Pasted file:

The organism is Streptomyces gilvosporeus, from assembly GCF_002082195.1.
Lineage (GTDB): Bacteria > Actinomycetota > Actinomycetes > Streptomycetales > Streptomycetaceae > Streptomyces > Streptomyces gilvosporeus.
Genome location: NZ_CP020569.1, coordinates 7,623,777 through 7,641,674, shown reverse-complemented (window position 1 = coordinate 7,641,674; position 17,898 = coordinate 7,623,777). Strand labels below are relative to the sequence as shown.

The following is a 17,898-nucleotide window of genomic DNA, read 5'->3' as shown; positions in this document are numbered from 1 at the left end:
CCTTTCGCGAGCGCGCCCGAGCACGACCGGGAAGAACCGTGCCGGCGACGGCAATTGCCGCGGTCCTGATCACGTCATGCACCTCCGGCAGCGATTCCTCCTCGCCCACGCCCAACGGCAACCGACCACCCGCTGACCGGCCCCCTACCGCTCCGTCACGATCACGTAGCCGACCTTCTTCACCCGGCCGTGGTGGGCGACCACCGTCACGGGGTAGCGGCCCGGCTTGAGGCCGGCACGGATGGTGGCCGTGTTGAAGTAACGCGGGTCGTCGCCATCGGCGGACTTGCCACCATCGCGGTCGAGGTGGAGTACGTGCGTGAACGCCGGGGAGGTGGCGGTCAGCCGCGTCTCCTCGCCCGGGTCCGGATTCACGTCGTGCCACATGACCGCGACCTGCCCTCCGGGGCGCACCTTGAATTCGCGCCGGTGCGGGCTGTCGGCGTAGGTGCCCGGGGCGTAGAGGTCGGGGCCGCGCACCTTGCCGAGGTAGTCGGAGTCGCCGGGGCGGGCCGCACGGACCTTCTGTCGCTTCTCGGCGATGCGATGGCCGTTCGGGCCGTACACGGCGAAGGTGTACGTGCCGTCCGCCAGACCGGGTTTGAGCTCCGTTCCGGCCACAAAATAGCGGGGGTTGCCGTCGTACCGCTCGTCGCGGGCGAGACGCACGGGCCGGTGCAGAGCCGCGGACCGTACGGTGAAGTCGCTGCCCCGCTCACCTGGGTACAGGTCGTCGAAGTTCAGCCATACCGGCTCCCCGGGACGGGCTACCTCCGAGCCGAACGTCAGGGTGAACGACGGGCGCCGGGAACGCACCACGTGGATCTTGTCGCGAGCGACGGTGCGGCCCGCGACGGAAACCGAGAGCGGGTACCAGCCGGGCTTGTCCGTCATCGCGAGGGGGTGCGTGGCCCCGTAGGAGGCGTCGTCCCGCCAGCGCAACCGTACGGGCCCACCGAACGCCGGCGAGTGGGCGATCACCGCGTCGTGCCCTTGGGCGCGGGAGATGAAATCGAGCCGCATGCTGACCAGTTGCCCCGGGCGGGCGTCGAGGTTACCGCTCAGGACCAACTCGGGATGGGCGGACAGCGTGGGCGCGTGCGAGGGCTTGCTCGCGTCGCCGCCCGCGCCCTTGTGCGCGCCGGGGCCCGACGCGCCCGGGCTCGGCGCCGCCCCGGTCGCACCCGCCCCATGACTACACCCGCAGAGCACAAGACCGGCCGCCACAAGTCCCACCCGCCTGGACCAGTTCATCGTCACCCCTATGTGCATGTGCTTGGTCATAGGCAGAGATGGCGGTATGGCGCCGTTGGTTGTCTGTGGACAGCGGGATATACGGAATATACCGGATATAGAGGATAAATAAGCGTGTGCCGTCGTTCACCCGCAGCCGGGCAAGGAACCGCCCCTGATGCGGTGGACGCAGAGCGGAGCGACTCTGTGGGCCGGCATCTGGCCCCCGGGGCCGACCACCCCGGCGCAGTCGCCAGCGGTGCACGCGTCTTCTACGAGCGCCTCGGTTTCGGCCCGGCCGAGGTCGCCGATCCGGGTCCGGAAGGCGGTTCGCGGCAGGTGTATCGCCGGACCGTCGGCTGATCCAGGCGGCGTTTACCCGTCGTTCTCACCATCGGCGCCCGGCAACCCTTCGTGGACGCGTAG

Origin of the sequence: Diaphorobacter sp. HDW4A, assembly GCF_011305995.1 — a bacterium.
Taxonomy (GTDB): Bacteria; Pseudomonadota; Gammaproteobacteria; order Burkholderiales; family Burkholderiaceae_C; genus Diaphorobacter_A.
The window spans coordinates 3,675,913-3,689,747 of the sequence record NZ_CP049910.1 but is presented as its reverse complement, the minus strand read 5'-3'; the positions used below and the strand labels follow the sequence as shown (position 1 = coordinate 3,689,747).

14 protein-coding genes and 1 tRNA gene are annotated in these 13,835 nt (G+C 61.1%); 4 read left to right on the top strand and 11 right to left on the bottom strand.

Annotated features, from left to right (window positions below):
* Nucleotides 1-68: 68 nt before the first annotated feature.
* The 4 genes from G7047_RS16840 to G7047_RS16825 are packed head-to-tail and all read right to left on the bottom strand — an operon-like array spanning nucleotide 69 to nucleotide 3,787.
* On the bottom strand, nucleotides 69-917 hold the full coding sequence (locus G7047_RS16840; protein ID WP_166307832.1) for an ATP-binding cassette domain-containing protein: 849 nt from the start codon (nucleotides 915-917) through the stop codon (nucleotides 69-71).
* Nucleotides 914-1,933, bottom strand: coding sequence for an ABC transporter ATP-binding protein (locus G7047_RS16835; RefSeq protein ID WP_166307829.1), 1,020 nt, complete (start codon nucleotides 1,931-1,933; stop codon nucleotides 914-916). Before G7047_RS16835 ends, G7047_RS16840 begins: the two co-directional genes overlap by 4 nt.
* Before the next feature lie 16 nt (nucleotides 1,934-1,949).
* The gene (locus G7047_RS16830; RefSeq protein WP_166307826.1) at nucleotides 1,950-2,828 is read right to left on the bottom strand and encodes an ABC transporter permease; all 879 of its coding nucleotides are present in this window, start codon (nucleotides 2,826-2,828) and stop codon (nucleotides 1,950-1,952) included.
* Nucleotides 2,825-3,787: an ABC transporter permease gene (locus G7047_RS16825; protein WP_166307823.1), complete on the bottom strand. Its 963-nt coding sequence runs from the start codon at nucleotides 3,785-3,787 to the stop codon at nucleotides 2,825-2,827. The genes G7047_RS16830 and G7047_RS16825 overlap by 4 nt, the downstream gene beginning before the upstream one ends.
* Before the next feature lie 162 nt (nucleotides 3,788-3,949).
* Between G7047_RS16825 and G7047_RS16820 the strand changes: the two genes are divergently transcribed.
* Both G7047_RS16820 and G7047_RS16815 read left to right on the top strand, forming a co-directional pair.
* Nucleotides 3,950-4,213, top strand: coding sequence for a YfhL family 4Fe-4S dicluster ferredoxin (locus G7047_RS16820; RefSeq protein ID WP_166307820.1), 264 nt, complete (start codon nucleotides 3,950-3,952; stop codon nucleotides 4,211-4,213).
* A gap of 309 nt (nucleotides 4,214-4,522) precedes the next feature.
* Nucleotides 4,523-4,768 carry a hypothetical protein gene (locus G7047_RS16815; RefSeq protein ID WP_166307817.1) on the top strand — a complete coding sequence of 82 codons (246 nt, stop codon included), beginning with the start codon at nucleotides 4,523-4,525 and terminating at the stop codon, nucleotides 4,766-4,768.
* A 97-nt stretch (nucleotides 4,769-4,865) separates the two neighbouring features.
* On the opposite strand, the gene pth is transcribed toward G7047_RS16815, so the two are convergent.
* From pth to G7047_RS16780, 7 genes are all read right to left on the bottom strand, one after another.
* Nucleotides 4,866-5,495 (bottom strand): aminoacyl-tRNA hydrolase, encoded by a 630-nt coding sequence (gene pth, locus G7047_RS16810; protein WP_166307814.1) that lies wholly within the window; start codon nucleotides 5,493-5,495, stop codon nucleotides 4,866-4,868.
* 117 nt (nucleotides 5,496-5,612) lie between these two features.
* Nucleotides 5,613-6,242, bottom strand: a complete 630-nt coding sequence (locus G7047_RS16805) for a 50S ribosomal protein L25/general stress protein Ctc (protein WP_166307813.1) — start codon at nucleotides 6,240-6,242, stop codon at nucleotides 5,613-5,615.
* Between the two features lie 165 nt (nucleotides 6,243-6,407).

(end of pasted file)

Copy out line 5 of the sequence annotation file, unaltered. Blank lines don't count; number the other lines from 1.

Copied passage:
CCTTTCGCGAGCGCGCCCGAGCACGACCGGGAAGAACCGTGCCGGCGACGGCAATTGCCGCGGTCCTGATCACGTCATGCACCTCCGGCAGCGATTCCTCCTCGCCCACGCCCAACGGCAACCGACCACCCGCTGACCGGCCCCCTACCGCTCCGTCACGATCACGTAGCCGACCTTCTTCACCCGGCCGTGGTGGGCGACCACCGTCACGGGGTAGCGGCCCGGCTTGAGGCCGGCACGGATGGTGGCCGTGTTGAAGTAACGCGGGTCGTCGCCATCGGCGGACTTGCCACCATCGCGGTCGAGGTGGAGTACGTGCGTGAACGCCGGGGAGGTGGCGGTCAGCCGCGTCTCCTCGCCCGGGTCCGGATTCACGTCGTGCCACATGACCGCGACCTGCCCTCCGGGGCGCACCTTGAATTCGCGCCGGTGCGGGCTGTCGGCGTAGGTGCCCGGGGCGTAGAGGTCGGGGCCGCGCACCTTGCCGAGGTAGTCGGAGTCGCCGGGGCGGGCCGCACGGACCTTCTGTCGCTTCTCGGCGATGCGATGGCCGTTCGGGCCGTACACGGCGAAGGTGTACGTGCCGTCCGCCAGACCGGGTTTGAGCTCCGTTCCGGCCACAAAATAGCGGGGGTTGCCGTCGTACCGCTCGTCGCGGGCGAGACGCACGGGCCGGTGCAGAGCCGCGGACCGTACGGTGAAGTCGCTGCCCCGCTCACCTGGGTACAGGTCGTCGAAGTTCAGCCATACCGGCTCCCCGGGACGGGCTACCTCCGAGCCGAACGTCAGGGTGAACGACGGGCGCCGGGAACGCACCACGTGGATCTTGTCGCGAGCGACGGTGCGGCCCGCGACGGAAACCGAGAGCGGGTACCAGCCGGGCTTGTCCGTCATCGCGAGGGGGTGCGTGGCCCCGTAGGAGGCGTCGTCCCGCCAGCGCAACCGTACGGGCCCACCGAACGCCGGCGAGTGGGCGATCACCGCGTCGTGCCCTTGGGCGCGGGAGATGAAATCGAGCCGCATGCTGACCAGTTGCCCCGGGCGGGCGTCGAGGTTACCGCTCAGGACCAACTCGGGATGGGCGGACAGCGTGGGCGCGTGCGAGGGCTTGCTCGCGTCGCCGCCCGCGCCCTTGTGCGCGCCGGGGCCCGACGCGCCCGGGCTCGGCGCCGCCCCGGTCGCACCCGCCCCATGACTACACCCGCAGAGCACAAGACCGGCCGCCACAAGTCCCACCCGCCTGGACCAGTTCATCGTCACCCCTATGTGCATGTGCTTGGTCATAGGCAGAGATGGCGGTATGGCGCCGTTGGTTGTCTGTGGACAGCGGGATATACGGAATATACCGGATATAGAGGATAAATAAGCGTGTGCCGTCGTTCACCCGCAGCCGGGCAAGGAACCGCCCCTGATGCGGTGGACGCAGAGCGGAGCGACTCTGTGGGCCGGCATCTGGCCCCCGGGGCCGACCACCCCGGCGCAGTCGCCAGCGGTGCACGCGTCTTCTACGAGCGCCTCGGTTTCGGCCCGGCCGAGGTCGCCGATCCGGGTCCGGAAGGCGGTTCGCGGCAGGTGTATCGCCGGACCGTCGGCTGATCCAGGCGGCGTTTACCCGTCGTTCTCACCATCGGCGCCCGGCAACCCTTCGTGGACGCGTAG